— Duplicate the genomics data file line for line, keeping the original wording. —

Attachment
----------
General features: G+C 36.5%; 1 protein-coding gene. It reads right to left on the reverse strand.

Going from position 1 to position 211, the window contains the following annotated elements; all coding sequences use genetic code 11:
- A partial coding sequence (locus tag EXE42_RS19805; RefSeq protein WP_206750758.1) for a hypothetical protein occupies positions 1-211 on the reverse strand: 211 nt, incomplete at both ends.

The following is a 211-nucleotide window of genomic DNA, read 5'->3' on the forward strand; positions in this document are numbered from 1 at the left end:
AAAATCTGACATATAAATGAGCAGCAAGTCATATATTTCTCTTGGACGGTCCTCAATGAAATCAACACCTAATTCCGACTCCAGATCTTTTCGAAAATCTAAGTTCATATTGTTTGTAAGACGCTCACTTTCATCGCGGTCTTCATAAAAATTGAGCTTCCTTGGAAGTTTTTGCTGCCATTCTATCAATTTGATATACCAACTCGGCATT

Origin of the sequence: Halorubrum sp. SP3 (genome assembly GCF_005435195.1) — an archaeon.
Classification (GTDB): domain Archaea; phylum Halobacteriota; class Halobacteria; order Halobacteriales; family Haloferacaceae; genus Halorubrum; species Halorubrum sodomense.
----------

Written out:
General features: G+C 36.5%; 1 protein-coding gene. It reads right to left on the reverse strand.

Going from position 1 to position 211, the window contains the following annotated elements; all coding sequences use genetic code 11:
- A partial coding sequence (locus tag EXE42_RS19805; RefSeq protein WP_206750758.1) for a hypothetical protein occupies positions 1-211 on the reverse strand: 211 nt, incomplete at both ends.

The following is a 211-nucleotide window of genomic DNA, read 5'->3' on the forward strand; positions in this document are numbered from 1 at the left end:
AAAATCTGACATATAAATGAGCAGCAAGTCATATATTTCTCTTGGACGGTCCTCAATGAAATCAACACCTAATTCCGACTCCAGATCTTTTCGAAAATCTAAGTTCATATTGTTTGTAAGACGCTCACTTTCATCGCGGTCTTCATAAAAATTGAGCTTCCTTGGAAGTTTTTGCTGCCATTCTATCAATTTGATATACCAACTCGGCATT

Origin of the sequence: Halorubrum sp. SP3 (genome assembly GCF_005435195.1) — an archaeon.
Classification (GTDB): domain Archaea; phylum Halobacteriota; class Halobacteria; order Halobacteriales; family Haloferacaceae; genus Halorubrum; species Halorubrum sodomense.